Climate change presents both challenges and opportunities for agriculture and land management.
Agriculture and wider land management will have to adapt to climate change. Current projections suggest that by the 2080s Scotland will be warmer, especially in summer, with wetter winters, and that we will be subject to a higher number of extreme events. This will have both beneficial and negative impacts on agriculture in Scotland. But in the global context, Scotland is likely to be relatively less affected.
It is the poorest regions of the world—those areas with the highest levels of chronic hunger—that are likely to be worst affected. Arid areas could become unviable for productive agriculture, reducing the total productive capacity and contributing to issues of food security. It will therefore be incumbent on those countries less affected by climate change—such as Scotland—to produce food to feed the world’s population.
But we must also recognise that while we will have to increase production, we will also have to reduce emissions from agriculture. Agriculture is responsible for 14% of global greenhouse gas emissions so agriculture will have an important role to play in reducing emissions. In Scotland there have been significant reductions in emissions from agriculture in recent years, but further reductions will be expected. But this should not necessarily be seen as a burden because recent work by SAC suggests that there is much that can be done to reduce emissions whilst saving money.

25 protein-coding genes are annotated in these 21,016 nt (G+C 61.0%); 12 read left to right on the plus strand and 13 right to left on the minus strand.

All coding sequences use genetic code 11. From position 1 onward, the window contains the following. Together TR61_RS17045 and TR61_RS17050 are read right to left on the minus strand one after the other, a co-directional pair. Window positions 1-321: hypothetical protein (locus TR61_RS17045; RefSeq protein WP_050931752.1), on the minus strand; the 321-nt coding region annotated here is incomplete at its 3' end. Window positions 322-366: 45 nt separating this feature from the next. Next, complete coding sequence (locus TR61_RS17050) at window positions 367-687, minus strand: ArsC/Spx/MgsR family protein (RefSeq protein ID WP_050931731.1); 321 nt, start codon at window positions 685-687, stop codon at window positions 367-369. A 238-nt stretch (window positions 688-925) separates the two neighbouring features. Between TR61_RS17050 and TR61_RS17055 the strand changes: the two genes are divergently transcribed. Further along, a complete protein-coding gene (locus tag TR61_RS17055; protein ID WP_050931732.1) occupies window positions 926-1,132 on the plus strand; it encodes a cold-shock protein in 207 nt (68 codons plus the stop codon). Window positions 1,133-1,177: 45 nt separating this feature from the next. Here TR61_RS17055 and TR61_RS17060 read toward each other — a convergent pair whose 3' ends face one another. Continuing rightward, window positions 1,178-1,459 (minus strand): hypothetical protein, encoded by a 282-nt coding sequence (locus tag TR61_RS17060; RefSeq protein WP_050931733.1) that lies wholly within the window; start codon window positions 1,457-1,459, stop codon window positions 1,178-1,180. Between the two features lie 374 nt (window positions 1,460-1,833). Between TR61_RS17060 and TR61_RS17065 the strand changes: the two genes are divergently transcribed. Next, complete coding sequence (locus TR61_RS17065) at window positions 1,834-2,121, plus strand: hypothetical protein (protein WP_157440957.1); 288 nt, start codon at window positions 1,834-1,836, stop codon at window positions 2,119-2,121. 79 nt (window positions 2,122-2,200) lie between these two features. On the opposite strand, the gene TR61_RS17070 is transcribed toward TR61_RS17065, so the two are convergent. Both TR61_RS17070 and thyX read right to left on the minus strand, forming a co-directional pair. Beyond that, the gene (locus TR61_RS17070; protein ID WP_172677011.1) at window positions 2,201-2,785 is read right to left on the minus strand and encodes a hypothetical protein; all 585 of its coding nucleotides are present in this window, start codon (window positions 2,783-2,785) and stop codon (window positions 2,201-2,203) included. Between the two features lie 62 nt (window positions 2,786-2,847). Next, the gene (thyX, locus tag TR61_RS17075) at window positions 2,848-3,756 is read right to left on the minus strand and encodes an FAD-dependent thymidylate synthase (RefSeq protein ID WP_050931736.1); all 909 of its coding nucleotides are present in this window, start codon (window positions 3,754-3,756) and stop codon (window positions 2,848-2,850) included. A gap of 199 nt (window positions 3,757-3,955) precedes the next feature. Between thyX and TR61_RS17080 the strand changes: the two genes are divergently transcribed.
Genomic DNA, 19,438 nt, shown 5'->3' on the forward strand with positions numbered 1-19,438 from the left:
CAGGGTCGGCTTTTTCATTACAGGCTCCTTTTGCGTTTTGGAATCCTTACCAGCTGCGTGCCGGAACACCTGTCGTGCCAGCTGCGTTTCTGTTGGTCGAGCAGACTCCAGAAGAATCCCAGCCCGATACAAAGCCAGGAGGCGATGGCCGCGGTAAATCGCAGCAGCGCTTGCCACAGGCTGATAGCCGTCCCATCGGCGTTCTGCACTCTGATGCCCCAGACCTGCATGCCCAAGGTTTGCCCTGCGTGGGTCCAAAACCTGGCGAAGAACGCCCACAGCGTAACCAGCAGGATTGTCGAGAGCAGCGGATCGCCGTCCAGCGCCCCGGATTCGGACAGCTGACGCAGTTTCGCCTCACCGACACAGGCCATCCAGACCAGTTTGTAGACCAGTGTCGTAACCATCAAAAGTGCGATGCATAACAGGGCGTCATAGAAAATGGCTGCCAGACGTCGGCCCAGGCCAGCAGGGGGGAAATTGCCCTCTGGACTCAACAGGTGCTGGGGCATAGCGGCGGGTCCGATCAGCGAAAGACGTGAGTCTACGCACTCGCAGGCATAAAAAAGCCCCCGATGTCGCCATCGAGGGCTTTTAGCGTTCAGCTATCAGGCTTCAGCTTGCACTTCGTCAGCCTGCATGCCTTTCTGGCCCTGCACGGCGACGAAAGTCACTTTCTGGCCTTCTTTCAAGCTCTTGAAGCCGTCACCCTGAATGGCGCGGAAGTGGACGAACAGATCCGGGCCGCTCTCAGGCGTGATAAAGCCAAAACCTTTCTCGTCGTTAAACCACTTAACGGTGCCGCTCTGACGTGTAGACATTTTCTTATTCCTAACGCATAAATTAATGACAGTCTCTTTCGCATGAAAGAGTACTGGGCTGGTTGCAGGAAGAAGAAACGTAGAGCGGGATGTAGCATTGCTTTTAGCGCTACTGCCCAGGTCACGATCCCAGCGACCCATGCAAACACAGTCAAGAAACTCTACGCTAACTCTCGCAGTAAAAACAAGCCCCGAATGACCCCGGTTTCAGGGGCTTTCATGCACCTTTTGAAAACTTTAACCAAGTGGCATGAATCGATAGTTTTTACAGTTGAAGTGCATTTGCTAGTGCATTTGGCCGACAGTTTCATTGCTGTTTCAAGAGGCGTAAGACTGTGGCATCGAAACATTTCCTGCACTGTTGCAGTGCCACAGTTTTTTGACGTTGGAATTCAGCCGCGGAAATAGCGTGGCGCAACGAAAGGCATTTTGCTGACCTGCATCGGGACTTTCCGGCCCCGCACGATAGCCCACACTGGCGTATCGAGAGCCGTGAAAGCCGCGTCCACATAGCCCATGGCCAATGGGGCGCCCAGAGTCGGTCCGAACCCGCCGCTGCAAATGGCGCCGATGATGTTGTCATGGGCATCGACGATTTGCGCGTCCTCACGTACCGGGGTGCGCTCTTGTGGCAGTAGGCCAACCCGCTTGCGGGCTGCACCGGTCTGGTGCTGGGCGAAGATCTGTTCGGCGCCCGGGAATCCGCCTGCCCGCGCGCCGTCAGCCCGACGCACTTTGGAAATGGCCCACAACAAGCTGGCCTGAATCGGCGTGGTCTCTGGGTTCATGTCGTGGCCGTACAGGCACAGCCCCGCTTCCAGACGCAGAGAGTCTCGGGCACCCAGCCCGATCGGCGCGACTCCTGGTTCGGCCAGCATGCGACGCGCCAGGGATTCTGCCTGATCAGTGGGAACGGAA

Scottish Land & Estates supports the Scottish Government’s ‘Farming for a Better Climate’
initiative and takes part in the Scottish Government’s Agriculture and Climate Change Stakeholder Group.
As part of Farming for a Better Climate, the Scottish Government has looked at a number of practical measures that can be implemented on farm to reduce greenhouse gas emissions., ensuring that resources used in farm businesses are put to the best possible use, and has identified 5 key action areas based on the following principles: